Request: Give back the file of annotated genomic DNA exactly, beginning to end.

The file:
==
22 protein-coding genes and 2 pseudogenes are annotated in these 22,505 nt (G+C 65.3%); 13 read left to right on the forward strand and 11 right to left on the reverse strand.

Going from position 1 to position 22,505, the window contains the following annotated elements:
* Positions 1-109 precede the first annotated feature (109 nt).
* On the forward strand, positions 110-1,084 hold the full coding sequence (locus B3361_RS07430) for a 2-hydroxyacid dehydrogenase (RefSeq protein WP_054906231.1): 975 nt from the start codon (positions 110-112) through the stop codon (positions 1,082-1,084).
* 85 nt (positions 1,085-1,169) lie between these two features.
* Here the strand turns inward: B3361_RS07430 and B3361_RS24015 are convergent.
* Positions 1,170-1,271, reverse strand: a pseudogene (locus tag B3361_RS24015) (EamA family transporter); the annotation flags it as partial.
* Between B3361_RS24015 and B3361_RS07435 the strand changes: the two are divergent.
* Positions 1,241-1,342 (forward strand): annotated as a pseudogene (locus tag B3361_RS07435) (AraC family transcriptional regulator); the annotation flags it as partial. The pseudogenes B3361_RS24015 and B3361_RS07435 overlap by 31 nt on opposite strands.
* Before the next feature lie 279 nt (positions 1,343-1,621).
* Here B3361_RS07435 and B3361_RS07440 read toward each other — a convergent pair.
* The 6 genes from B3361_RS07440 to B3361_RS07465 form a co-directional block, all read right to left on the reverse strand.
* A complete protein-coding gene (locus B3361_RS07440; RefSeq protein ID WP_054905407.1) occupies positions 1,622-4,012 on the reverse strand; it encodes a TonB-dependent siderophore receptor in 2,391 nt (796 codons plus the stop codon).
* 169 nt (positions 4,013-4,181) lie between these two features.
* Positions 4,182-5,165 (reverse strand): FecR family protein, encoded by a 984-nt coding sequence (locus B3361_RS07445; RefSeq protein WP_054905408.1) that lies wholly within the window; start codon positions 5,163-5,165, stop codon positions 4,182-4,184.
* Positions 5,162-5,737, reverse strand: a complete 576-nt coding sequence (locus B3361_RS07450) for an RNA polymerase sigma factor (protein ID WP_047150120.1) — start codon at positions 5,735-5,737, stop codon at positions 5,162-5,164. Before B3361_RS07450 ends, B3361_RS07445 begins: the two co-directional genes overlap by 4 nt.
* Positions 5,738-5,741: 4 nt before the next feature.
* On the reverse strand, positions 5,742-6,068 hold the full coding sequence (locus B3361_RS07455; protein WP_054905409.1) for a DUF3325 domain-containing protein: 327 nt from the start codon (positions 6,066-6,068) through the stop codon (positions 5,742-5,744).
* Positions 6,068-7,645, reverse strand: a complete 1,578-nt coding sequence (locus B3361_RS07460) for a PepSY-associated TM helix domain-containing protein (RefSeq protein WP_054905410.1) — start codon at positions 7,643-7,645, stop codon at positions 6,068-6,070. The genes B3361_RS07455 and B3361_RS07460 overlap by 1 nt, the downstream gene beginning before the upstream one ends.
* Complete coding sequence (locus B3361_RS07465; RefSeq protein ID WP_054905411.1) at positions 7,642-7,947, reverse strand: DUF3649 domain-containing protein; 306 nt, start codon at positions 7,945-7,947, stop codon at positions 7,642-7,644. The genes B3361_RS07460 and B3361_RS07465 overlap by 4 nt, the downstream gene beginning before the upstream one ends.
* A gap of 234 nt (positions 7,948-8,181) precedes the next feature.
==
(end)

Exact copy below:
22 protein-coding genes and 2 pseudogenes are annotated in these 22,505 nt (G+C 65.3%); 13 read left to right on the forward strand and 11 right to left on the reverse strand.

Going from position 1 to position 22,505, the window contains the following annotated elements:
* Positions 1-109 precede the first annotated feature (109 nt).
* On the forward strand, positions 110-1,084 hold the full coding sequence (locus B3361_RS07430) for a 2-hydroxyacid dehydrogenase (RefSeq protein WP_054906231.1): 975 nt from the start codon (positions 110-112) through the stop codon (positions 1,082-1,084).
* 85 nt (positions 1,085-1,169) lie between these two features.
* Here the strand turns inward: B3361_RS07430 and B3361_RS24015 are convergent.
* Positions 1,170-1,271, reverse strand: a pseudogene (locus tag B3361_RS24015) (EamA family transporter); the annotation flags it as partial.
* Between B3361_RS24015 and B3361_RS07435 the strand changes: the two are divergent.
* Positions 1,241-1,342 (forward strand): annotated as a pseudogene (locus tag B3361_RS07435) (AraC family transcriptional regulator); the annotation flags it as partial. The pseudogenes B3361_RS24015 and B3361_RS07435 overlap by 31 nt on opposite strands.
* Before the next feature lie 279 nt (positions 1,343-1,621).
* Here B3361_RS07435 and B3361_RS07440 read toward each other — a convergent pair.
* The 6 genes from B3361_RS07440 to B3361_RS07465 form a co-directional block, all read right to left on the reverse strand.
* A complete protein-coding gene (locus B3361_RS07440; RefSeq protein ID WP_054905407.1) occupies positions 1,622-4,012 on the reverse strand; it encodes a TonB-dependent siderophore receptor in 2,391 nt (796 codons plus the stop codon).
* 169 nt (positions 4,013-4,181) lie between these two features.
* Positions 4,182-5,165 (reverse strand): FecR family protein, encoded by a 984-nt coding sequence (locus B3361_RS07445; RefSeq protein WP_054905408.1) that lies wholly within the window; start codon positions 5,163-5,165, stop codon positions 4,182-4,184.
* Positions 5,162-5,737, reverse strand: a complete 576-nt coding sequence (locus B3361_RS07450) for an RNA polymerase sigma factor (protein ID WP_047150120.1) — start codon at positions 5,735-5,737, stop codon at positions 5,162-5,164. Before B3361_RS07450 ends, B3361_RS07445 begins: the two co-directional genes overlap by 4 nt.
* Positions 5,738-5,741: 4 nt before the next feature.
* On the reverse strand, positions 5,742-6,068 hold the full coding sequence (locus B3361_RS07455; protein WP_054905409.1) for a DUF3325 domain-containing protein: 327 nt from the start codon (positions 6,066-6,068) through the stop codon (positions 5,742-5,744).
* Positions 6,068-7,645, reverse strand: a complete 1,578-nt coding sequence (locus B3361_RS07460) for a PepSY-associated TM helix domain-containing protein (RefSeq protein WP_054905410.1) — start codon at positions 7,643-7,645, stop codon at positions 6,068-6,070. The genes B3361_RS07455 and B3361_RS07460 overlap by 1 nt, the downstream gene beginning before the upstream one ends.
* Complete coding sequence (locus B3361_RS07465; RefSeq protein ID WP_054905411.1) at positions 7,642-7,947, reverse strand: DUF3649 domain-containing protein; 306 nt, start codon at positions 7,945-7,947, stop codon at positions 7,642-7,644. The genes B3361_RS07460 and B3361_RS07465 overlap by 4 nt, the downstream gene beginning before the upstream one ends.
* A gap of 234 nt (positions 7,948-8,181) precedes the next feature.